-Make use of sunlight. On those clear and wonderfully sunny days, open the curtains to let your house absorb as much free heat as possible. Open windows that are faced most toward the sun and bound to get the most sunlight.
-During the night, be sure to close your curtains to prevent any heat loss. It might be helpful to invest in thick curtains, or, if you live in an especially cold area, to consider buying insulated curtains.
-Close off unused spaces. Keep the areas where people are sitting warm by shutting doors to other areas. It will close off cold, as well as keep in the heat already generated.
– Layer your floors. Rugs and carpets keep cool air from rising from your floorboards. Area rugs are intended for more than just being stylish and colorful decor – they’re there to keep your feet warm.
-Adjust your ceiling fans. Instead of leaving them dormant for these next few months, check to see if they have a ‘winter’ setting, which will make it so it spins counterclockwise pushing hot air back down.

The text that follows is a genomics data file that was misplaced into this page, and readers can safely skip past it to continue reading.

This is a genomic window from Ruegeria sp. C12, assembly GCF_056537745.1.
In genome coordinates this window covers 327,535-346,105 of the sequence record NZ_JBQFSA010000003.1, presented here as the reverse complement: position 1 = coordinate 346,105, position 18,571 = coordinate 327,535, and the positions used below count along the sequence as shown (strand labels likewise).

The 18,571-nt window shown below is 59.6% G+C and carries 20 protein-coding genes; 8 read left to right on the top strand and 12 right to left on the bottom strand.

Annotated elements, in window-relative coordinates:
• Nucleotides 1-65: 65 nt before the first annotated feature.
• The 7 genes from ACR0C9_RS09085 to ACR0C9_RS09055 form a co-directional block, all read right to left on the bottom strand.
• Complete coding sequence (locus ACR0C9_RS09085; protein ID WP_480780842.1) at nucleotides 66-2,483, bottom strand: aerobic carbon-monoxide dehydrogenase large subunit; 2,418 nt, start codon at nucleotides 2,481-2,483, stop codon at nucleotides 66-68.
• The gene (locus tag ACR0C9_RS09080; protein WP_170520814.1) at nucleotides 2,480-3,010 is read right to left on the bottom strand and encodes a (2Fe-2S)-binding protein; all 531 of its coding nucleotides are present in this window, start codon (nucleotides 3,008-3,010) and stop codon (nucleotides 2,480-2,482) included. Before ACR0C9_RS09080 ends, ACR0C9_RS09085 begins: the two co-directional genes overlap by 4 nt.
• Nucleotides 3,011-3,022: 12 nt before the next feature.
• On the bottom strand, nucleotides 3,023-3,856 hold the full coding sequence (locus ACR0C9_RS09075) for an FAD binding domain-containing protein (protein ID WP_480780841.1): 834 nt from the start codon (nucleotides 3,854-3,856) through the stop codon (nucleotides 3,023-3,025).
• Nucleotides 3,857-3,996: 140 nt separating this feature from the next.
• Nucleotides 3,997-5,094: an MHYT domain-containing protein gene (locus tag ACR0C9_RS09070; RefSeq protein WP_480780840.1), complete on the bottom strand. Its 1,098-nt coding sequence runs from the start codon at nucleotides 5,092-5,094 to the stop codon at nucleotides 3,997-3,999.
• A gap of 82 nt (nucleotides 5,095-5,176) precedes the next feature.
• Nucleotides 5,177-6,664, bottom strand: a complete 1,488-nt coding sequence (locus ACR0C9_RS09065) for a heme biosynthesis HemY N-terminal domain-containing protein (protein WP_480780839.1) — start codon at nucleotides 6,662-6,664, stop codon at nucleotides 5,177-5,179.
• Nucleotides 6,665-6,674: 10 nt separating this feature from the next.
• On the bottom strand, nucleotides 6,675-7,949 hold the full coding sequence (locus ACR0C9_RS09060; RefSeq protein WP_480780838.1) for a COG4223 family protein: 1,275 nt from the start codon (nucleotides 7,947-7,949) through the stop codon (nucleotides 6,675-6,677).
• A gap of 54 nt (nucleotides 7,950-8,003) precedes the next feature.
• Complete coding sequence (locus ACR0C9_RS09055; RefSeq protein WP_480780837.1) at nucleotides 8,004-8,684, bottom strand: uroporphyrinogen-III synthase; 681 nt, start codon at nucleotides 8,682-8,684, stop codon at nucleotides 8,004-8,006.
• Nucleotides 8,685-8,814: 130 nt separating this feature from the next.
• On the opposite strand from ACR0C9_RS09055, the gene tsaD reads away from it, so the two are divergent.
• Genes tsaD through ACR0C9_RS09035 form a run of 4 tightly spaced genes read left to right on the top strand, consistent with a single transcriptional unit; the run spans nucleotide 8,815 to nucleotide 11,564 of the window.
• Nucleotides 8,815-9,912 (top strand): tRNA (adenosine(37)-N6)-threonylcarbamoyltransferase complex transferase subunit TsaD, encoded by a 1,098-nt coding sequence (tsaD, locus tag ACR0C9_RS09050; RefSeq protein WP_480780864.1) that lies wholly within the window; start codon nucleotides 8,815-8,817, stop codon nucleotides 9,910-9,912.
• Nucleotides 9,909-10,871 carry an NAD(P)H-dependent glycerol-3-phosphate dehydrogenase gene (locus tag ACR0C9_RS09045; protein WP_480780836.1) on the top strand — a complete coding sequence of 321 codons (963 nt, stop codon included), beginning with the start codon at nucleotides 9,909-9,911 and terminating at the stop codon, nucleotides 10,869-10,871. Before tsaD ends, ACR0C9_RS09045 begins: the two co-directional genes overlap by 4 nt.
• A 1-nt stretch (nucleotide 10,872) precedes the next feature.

-Use space heaters. These are mainly effective for small spaces, so make sure other spaces are closed off.
-Tin foil. Use heat reflective aluminum foil behind the radiation to prevent extra heat loss. It reflects the heat back into your room and keeps it from disappearing through the wall.
-Be smart about using fire place. Normally, lighting a fire is inefficient for warming since most of the heat is released through the fireplace. Perhaps invest in a chimney balloon, which is placed inside the chimney and prevents heat loss into the cold air outside and also prevents any incoming cold air.
-Worry about the person, not the house. Wear cozy socks. Dress yourself in layers and hang out in warm areas like the kitchen. Do lots of baking – the oven is great for generating heat and will be a perfect way to practice new recipes. In other words, focus on warming yourself instead of the whole house, and you’ll save loads on your heating bill.